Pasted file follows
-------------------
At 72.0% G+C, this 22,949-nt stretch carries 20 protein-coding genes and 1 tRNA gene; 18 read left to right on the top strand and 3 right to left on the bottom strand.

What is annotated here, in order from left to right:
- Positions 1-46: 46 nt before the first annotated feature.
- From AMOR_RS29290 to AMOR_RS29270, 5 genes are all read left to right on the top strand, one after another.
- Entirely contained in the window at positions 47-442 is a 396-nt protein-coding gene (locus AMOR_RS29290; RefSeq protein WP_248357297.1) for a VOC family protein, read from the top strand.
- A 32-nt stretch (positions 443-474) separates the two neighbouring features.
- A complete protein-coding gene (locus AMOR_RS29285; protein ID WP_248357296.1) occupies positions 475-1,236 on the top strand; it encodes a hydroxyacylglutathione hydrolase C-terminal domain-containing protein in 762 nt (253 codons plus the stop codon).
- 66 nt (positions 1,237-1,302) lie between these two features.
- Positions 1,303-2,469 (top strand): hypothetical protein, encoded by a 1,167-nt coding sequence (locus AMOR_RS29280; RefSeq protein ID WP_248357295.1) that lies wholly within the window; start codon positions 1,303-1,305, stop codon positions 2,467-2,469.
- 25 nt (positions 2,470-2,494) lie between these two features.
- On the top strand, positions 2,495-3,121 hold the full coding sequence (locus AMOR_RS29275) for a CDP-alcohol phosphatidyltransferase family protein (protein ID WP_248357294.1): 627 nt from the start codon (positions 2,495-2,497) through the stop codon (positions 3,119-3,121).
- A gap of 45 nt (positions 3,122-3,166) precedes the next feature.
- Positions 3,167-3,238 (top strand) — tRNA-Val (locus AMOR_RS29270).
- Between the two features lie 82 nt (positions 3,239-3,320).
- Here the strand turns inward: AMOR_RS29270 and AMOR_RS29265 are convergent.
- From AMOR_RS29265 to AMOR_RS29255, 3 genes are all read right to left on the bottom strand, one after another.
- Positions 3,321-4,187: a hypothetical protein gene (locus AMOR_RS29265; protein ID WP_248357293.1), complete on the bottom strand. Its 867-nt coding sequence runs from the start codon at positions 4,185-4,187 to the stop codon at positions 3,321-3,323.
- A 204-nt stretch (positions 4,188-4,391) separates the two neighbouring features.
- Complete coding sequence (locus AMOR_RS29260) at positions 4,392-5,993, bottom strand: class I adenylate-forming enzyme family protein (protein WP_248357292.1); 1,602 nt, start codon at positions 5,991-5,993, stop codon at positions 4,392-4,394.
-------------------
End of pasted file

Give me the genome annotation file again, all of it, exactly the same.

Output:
At 72.0% G+C, this 22,949-nt stretch carries 20 protein-coding genes and 1 tRNA gene; 18 read left to right on the top strand and 3 right to left on the bottom strand.

What is annotated here, in order from left to right:
- Positions 1-46: 46 nt before the first annotated feature.
- From AMOR_RS29290 to AMOR_RS29270, 5 genes are all read left to right on the top strand, one after another.
- Entirely contained in the window at positions 47-442 is a 396-nt protein-coding gene (locus AMOR_RS29290; RefSeq protein WP_248357297.1) for a VOC family protein, read from the top strand.
- A 32-nt stretch (positions 443-474) separates the two neighbouring features.
- A complete protein-coding gene (locus AMOR_RS29285; protein ID WP_248357296.1) occupies positions 475-1,236 on the top strand; it encodes a hydroxyacylglutathione hydrolase C-terminal domain-containing protein in 762 nt (253 codons plus the stop codon).
- 66 nt (positions 1,237-1,302) lie between these two features.
- Positions 1,303-2,469 (top strand): hypothetical protein, encoded by a 1,167-nt coding sequence (locus AMOR_RS29280; RefSeq protein ID WP_248357295.1) that lies wholly within the window; start codon positions 1,303-1,305, stop codon positions 2,467-2,469.
- 25 nt (positions 2,470-2,494) lie between these two features.
- On the top strand, positions 2,495-3,121 hold the full coding sequence (locus AMOR_RS29275) for a CDP-alcohol phosphatidyltransferase family protein (protein ID WP_248357294.1): 627 nt from the start codon (positions 2,495-2,497) through the stop codon (positions 3,119-3,121).
- A gap of 45 nt (positions 3,122-3,166) precedes the next feature.
- Positions 3,167-3,238 (top strand) — tRNA-Val (locus AMOR_RS29270).
- Between the two features lie 82 nt (positions 3,239-3,320).
- Here the strand turns inward: AMOR_RS29270 and AMOR_RS29265 are convergent.
- From AMOR_RS29265 to AMOR_RS29255, 3 genes are all read right to left on the bottom strand, one after another.
- Positions 3,321-4,187: a hypothetical protein gene (locus AMOR_RS29265; protein ID WP_248357293.1), complete on the bottom strand. Its 867-nt coding sequence runs from the start codon at positions 4,185-4,187 to the stop codon at positions 3,321-3,323.
- A 204-nt stretch (positions 4,188-4,391) separates the two neighbouring features.
- Complete coding sequence (locus AMOR_RS29260) at positions 4,392-5,993, bottom strand: class I adenylate-forming enzyme family protein (protein WP_248357292.1); 1,602 nt, start codon at positions 5,991-5,993, stop codon at positions 4,392-4,394.